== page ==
Taking care of Box Turtles:
Terrapene carolina carolina
I found this article on about.com by Lianne McLeod, DVM, on box turtles and thought of my childhood. Nothing was more exciting than to bring a box turtle home. Since many of us have box turtles for pets I wanted to share this article on turtle care.
The Eastern box turtle is usually about 4-6 inches long and has a high domed carapace (shell) that is usually a darker brown with bright yellow, orange and/or red markings. On the plastron, (bottom shell), there may be dark areas, especially on the margins of the scutes. The skin is brown with spots or splashes of yellow or red coloration, especially in males.
Sexing Eastern Box Turtles
Males tend to have longer, thicker tails than the females. The plastron is slightly concave in males and flatter in females. The carapace tends to be more flattened in males (more domed in females). The males tend to have more colorful markings on the forelegs, and the claws on the hind feet are generally shorter and more curved than those on the females. Males more often have red irises. It can be difficult to sex box turtles unless comparing males and females side by side.
Eastern box turtles can be very long-lived, possibly up to 100 years. Sadly, many in captivity will not survive that long (30-40 years is more typical; even shorter with less than ideal care).
While it is possible to keep Eastern box turtles (especially hatchlings and juveniles) in a large indoor terrarium (most aquariums are too small), they do much better in outdoor enclosures where the climate is agreeable.
They should have easy access to a shallow pan of water at all times, access to hiding spots, and loose litter for burrowing.
Temperatures and Light
If keeping your turtle outside make sure they have both sunny and shady areas available so they can move from cooler to warmer areas as necessary.
Indoors, a terrarium will need a heat source as well as a UVB emitting reptile light. Provide a basking spot with temperatures of 85 – 88 F, maintaining the terrarium with a gradient down to about 75 F. The nighttime temperature should not drop below 70 F.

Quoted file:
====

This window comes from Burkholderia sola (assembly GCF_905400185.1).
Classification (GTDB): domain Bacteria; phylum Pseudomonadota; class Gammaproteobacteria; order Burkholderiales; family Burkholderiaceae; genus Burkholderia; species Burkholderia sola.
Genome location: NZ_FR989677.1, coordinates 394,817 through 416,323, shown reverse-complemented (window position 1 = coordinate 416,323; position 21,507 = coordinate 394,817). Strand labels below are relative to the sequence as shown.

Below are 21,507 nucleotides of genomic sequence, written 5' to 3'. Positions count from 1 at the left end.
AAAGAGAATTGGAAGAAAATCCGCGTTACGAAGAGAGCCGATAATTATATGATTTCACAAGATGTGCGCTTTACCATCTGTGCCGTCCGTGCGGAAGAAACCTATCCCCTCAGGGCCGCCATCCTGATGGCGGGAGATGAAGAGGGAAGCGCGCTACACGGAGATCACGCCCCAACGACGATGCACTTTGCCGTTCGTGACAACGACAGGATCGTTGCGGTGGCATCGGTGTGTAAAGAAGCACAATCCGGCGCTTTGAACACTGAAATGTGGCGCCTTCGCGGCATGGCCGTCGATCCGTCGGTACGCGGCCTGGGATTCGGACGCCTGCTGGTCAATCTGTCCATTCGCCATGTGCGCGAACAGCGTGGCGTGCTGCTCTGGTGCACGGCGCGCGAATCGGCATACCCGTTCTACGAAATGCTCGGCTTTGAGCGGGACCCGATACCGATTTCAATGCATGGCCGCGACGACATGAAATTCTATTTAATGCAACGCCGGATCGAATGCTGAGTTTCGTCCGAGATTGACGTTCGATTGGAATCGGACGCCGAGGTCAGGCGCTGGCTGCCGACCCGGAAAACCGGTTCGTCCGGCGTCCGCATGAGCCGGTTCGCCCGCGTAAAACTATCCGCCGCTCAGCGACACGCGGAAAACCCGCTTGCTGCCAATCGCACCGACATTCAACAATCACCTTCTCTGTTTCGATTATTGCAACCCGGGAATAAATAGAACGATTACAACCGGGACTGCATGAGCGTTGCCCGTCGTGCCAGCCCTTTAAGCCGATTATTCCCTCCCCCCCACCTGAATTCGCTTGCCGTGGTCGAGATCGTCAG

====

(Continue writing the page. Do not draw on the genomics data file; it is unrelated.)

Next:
While box turtles are not aquatic, it is not unusual for them to wade into shallow water to drink and have a soak. Make sure a clean shallow pan of water is readily accessible at all times. On hot, dry days, run a sprinkler or mist their pen for added moisture.
Adult eastern box turtles are omnivores and can be fed a variety of items. Approximately half of their diet should be 1 made up of vegetables, fruit, and hay/grasses. The remainder should be made up of low fat protein sources; whole live foods are ideal (earthworms, slugs, snails, mealworms, crickets, grasshoppers etc.) but cooked lean meats and low-fat dog food can be added as a supplement. Hatchlings are more carnivorous.
Natural Habitat: Eastern box turtles can live in a wide variety of habitats from damp forests to dry grassy fields. They will often venture into shallow water. Box turtles hibernate when it gets cold. They are found across the eastern US, from Maine to Northern Florida.
Box turtle populations are declining (listed by CITES as threatened, and import/export permits are necessary). Many states protect box turtle populations and have laws against collecting box turtles from the wild. It is best to get a pet box turtle bred in captivity from a reputable breeder. Wild caught turtles do not adjust well to captivity and many die from the stress. Pet stores often carry wild caught turtles.
If you have questions about turtle care you may contact Dr. Norette L. Underwood of Trumann Animal Clinic and Best Friends Vet Mobile at email@example.com